By Jenny Taft
From her freckled complexion and sun-streaked hair it’s clear that Caitlin Nordahl loves spending her time outdoors.
Nordahl, the daughter of an Army lieutenant general, spent her childhood scattered across the U.S. and Asia, living with her family at different Army bases. At age 3, Nordahl discovered swimming from her two older brothers. From Arkansas to Hawaii, Kansas to Virginia, and even Japan, Nordahl was able to continue swimming. “Swimming was great when we were moving around because there was always a base team, so it was a great way to meet people,” she said.
When asked if she enjoyed living all around the world, Nordahl said, “I didn’t always like it, and once my dad retired in Virginia, I was eager to go to college because I was so used to moving,” she said.
Initially, Nordahl was not set on the idea of attending B.U., where her brother, Timmy, 20, is studying physical therapy at Sargent College. “It’s not that we don’t get along I just wasn’t sure I wanted to come to the same school,” Nordahl said.
The 19-year-old junior, now majoring in photojournalism, was initially set on advertising, but after taking a few introductory courses she really “didn’t take a liking to the subject.” Nordahl also gave public relations a try, but soon discovered that P.R. wasn’t a good fit.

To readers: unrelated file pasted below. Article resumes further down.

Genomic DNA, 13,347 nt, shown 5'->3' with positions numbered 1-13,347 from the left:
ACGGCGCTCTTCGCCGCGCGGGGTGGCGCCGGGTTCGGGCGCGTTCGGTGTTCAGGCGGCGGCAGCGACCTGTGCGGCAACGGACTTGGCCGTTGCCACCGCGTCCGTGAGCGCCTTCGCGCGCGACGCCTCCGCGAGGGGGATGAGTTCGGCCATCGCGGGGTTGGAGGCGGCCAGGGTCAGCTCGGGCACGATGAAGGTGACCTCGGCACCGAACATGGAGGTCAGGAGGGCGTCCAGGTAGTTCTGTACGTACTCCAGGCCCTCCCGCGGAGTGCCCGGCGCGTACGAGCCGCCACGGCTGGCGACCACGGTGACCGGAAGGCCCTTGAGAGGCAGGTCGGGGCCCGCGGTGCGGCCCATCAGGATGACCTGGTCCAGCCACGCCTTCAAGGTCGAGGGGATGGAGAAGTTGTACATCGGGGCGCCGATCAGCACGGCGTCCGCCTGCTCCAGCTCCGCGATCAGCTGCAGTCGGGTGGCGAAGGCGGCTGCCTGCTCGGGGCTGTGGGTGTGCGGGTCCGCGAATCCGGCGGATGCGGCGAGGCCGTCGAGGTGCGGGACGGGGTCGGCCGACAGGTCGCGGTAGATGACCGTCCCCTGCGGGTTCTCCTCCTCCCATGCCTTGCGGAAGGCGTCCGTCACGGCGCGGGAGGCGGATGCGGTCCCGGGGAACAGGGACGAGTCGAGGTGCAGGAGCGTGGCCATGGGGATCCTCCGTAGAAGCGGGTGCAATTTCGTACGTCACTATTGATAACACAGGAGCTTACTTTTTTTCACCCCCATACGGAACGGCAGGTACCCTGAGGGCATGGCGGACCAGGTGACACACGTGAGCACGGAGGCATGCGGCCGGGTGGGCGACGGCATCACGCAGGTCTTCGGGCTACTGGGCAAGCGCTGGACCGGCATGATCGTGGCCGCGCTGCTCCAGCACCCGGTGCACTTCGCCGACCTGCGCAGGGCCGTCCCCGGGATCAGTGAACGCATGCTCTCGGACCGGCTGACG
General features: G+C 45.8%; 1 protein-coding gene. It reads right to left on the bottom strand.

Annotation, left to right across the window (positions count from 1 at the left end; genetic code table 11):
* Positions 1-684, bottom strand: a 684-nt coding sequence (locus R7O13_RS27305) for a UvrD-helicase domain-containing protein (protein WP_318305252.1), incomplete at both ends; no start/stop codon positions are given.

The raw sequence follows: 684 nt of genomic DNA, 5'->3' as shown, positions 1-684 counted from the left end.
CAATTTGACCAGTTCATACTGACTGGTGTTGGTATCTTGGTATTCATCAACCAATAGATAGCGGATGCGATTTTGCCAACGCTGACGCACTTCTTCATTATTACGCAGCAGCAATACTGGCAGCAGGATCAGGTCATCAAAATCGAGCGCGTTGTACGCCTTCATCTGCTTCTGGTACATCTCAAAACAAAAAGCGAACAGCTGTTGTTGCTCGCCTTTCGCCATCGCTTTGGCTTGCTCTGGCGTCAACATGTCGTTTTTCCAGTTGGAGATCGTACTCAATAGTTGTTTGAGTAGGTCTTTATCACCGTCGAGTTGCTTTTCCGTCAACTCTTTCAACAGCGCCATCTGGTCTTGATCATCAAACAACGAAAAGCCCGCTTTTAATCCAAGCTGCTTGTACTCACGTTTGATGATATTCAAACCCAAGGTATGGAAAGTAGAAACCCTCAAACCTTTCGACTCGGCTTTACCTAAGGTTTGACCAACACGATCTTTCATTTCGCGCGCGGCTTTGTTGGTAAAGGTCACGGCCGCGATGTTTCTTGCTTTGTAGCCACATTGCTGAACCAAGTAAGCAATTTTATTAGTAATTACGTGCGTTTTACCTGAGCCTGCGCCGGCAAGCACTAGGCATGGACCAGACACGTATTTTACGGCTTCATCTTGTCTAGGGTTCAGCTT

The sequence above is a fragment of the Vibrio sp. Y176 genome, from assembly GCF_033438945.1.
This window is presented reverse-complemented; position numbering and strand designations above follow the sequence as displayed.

Even though Nordahl dropped advertising, she still participates in the National Student Advertising Competition, where she and a team of 15 B.U. students develop an ad for a client and compete with other universities from around the country. Last year, the challenge was to create an advertisement for American Online (AOL). Nordahl’s team placed second, missing first place by only 0.8 points. “It was really hard to lose because we really thought our campaign was better,” Nordahl said.
Nordahl is still an active swimmer and works at the B.U. Fitness and Recreation Center 24 hours a week as a lifeguard and swim instructor.
Although Nordahl is undecided on what area of photography she is interested in, her ultimate goal is to work professionally as a sports photographer, a career that may take her around the world again.